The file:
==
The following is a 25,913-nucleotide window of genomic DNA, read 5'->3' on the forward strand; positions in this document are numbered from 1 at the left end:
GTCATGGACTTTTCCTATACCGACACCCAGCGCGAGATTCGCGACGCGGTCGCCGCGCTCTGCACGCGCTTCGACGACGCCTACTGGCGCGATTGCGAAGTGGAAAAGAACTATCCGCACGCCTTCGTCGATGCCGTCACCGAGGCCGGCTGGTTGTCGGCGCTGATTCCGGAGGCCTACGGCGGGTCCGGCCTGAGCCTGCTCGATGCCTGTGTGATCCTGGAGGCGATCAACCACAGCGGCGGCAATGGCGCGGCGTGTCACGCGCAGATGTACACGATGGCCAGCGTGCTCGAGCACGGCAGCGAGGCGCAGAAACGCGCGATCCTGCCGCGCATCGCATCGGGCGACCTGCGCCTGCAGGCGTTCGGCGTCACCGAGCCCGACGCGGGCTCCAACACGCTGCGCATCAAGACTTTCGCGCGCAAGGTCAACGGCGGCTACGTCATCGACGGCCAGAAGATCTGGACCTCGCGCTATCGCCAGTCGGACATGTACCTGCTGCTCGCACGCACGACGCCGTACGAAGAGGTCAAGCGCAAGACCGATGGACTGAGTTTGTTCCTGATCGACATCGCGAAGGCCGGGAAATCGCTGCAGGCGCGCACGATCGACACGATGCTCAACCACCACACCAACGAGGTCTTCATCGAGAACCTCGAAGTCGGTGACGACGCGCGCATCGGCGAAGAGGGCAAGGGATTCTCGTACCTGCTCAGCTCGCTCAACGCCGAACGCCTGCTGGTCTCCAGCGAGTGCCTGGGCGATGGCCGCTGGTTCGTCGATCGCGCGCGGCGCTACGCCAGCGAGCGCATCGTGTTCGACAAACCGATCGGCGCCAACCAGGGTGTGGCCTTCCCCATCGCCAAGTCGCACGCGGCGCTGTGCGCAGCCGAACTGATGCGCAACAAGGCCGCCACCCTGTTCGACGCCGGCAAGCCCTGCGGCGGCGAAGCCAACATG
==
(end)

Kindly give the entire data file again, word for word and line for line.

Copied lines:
The following is a 25,913-nucleotide window of genomic DNA, read 5'->3' on the forward strand; positions in this document are numbered from 1 at the left end:
GTCATGGACTTTTCCTATACCGACACCCAGCGCGAGATTCGCGACGCGGTCGCCGCGCTCTGCACGCGCTTCGACGACGCCTACTGGCGCGATTGCGAAGTGGAAAAGAACTATCCGCACGCCTTCGTCGATGCCGTCACCGAGGCCGGCTGGTTGTCGGCGCTGATTCCGGAGGCCTACGGCGGGTCCGGCCTGAGCCTGCTCGATGCCTGTGTGATCCTGGAGGCGATCAACCACAGCGGCGGCAATGGCGCGGCGTGTCACGCGCAGATGTACACGATGGCCAGCGTGCTCGAGCACGGCAGCGAGGCGCAGAAACGCGCGATCCTGCCGCGCATCGCATCGGGCGACCTGCGCCTGCAGGCGTTCGGCGTCACCGAGCCCGACGCGGGCTCCAACACGCTGCGCATCAAGACTTTCGCGCGCAAGGTCAACGGCGGCTACGTCATCGACGGCCAGAAGATCTGGACCTCGCGCTATCGCCAGTCGGACATGTACCTGCTGCTCGCACGCACGACGCCGTACGAAGAGGTCAAGCGCAAGACCGATGGACTGAGTTTGTTCCTGATCGACATCGCGAAGGCCGGGAAATCGCTGCAGGCGCGCACGATCGACACGATGCTCAACCACCACACCAACGAGGTCTTCATCGAGAACCTCGAAGTCGGTGACGACGCGCGCATCGGCGAAGAGGGCAAGGGATTCTCGTACCTGCTCAGCTCGCTCAACGCCGAACGCCTGCTGGTCTCCAGCGAGTGCCTGGGCGATGGCCGCTGGTTCGTCGATCGCGCGCGGCGCTACGCCAGCGAGCGCATCGTGTTCGACAAACCGATCGGCGCCAACCAGGGTGTGGCCTTCCCCATCGCCAAGTCGCACGCGGCGCTGTGCGCAGCCGAACTGATGCGCAACAAGGCCGCCACCCTGTTCGACGCCGGCAAGCCCTGCGGCGGCGAAGCCAACATG